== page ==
They sat bagged in the refrigerator and then next day I took care of them in my kitchen. That isn't as bad as it seems. It's about 100 degrees outside with 100 humidity and no way in heck was I going to stand outside and do it. I've done the kitchen routine enough that it's pretty easy with minimal mess.
Here are some things I've found that are helpful:
- Even if it's early, pour a glass of wine and set it out of the danger zone. Don't worry about not "drinking before noon". You're not going to be done before noon. The wine is so you have something to stare at hopefully when you've got your hand in a turkey trying to find the teeny-tiny lungs and not heave.
- Cover every work surface with freezer paper for easy clean up.
- Put the trash can on the floor beside the sink. Place bag with bird into sink. Work inside the bag as much as possible.
- I skinned the duck and plucked the turkeys. Either way, you're going to need to at least pluck enough to see what you're doing. Gently pluck a small tuft of feathers and slowly ease them into the garbage bag. Repeat. If you move slowly and watch your movements the feathers won't fly all over. Promise. It's meditative when you get into it.
- When you baby-gate off the kitchen, please evict any cats that are hanging around. I didn't notice this until it was too late and had "help".
- When you're done, get out your secret stash of Clorox wipes and bleach every single surface including the floor. Because since you've had a baby, you've apparently turned into your mother.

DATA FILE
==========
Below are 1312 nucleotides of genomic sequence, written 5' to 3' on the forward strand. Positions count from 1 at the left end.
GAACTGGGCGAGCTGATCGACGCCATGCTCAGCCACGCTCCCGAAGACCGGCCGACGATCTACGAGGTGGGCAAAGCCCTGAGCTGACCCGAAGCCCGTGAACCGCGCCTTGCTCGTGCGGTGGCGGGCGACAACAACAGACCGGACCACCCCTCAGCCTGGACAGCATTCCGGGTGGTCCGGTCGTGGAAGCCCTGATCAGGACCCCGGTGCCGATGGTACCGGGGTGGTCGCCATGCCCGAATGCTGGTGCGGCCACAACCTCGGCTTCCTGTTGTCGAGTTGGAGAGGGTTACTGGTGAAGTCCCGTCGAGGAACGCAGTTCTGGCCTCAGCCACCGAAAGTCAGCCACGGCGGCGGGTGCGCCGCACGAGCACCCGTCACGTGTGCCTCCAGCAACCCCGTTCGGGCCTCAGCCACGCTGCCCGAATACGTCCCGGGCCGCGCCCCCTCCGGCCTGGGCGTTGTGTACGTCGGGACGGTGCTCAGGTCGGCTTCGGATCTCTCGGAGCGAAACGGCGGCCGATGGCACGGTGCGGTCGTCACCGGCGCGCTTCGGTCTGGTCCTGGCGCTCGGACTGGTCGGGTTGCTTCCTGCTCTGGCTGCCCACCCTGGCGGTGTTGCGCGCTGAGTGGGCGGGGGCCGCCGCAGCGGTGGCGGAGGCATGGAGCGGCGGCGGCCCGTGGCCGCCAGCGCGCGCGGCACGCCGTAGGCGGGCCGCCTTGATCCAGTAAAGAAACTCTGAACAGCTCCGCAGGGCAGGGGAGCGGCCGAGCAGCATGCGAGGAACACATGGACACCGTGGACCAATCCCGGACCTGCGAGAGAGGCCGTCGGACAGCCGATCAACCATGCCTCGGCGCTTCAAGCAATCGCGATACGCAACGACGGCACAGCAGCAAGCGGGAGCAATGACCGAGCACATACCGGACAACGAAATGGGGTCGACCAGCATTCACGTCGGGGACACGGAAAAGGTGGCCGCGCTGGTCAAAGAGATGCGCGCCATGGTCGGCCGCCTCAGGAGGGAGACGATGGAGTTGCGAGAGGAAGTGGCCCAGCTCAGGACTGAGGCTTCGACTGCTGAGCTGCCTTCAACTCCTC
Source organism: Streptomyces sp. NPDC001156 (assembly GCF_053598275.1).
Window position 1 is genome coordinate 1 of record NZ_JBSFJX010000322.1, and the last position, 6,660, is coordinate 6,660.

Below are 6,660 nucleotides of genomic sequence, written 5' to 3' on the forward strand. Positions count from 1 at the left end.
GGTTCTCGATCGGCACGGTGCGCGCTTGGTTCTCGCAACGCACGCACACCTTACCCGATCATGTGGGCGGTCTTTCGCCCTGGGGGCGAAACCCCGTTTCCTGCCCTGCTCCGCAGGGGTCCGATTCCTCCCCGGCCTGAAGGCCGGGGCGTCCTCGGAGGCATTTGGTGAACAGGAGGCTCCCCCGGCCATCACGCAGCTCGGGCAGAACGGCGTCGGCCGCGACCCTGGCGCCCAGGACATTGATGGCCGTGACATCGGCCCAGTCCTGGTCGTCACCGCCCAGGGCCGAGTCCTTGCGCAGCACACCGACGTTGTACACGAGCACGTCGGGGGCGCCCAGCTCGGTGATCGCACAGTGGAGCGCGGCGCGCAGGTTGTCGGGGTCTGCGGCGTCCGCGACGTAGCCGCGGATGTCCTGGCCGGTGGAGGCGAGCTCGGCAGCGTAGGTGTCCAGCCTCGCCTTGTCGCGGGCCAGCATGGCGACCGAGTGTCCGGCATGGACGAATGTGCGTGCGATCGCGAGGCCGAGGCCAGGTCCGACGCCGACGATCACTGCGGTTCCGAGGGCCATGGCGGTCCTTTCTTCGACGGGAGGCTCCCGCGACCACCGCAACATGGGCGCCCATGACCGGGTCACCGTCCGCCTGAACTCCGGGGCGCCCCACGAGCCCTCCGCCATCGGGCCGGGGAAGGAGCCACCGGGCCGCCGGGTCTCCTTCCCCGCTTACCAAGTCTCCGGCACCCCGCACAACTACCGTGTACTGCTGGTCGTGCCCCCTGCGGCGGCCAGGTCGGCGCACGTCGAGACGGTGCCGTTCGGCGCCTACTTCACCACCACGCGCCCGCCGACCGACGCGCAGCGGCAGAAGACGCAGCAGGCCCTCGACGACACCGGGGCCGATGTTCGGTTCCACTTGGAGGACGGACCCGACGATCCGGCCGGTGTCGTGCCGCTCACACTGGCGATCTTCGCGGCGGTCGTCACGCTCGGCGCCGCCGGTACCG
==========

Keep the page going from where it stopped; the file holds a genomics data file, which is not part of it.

I was really happy with the way things turned out.
The duck, at 8 weeks, weighed 3 lbs. It was a runner duck/pekin cross and mostly free-ranged. Runner ducks are not meat ducks, so I wasn't expecting a huge duck. Because it's so small I think I just might confit the whole thing. Anyone have advice on that?
The turkeys, at around 10 weeks, weighed 7 & 8 lbs. The were the industrial kind, broad breasted whites but I did not do anything fancy with their feed to encourage growth. They free-ranged like champs, ate every bug and green they could find and ran around a lot. When I got up and personal with their crops, they were filled with about 25% feed and 75% clover and grasses. I got them plucked mostly but will finish up before I package them.
Can't find my kitchen twine.
I am very proud that these turkeys had a better life than probably 99.9% of broad-breasted whites raised in this country every year. They spent the time they had out in the sun, the rain and in the shade of trees. They got to chase bugs, scratch and the dirt and be turkeys.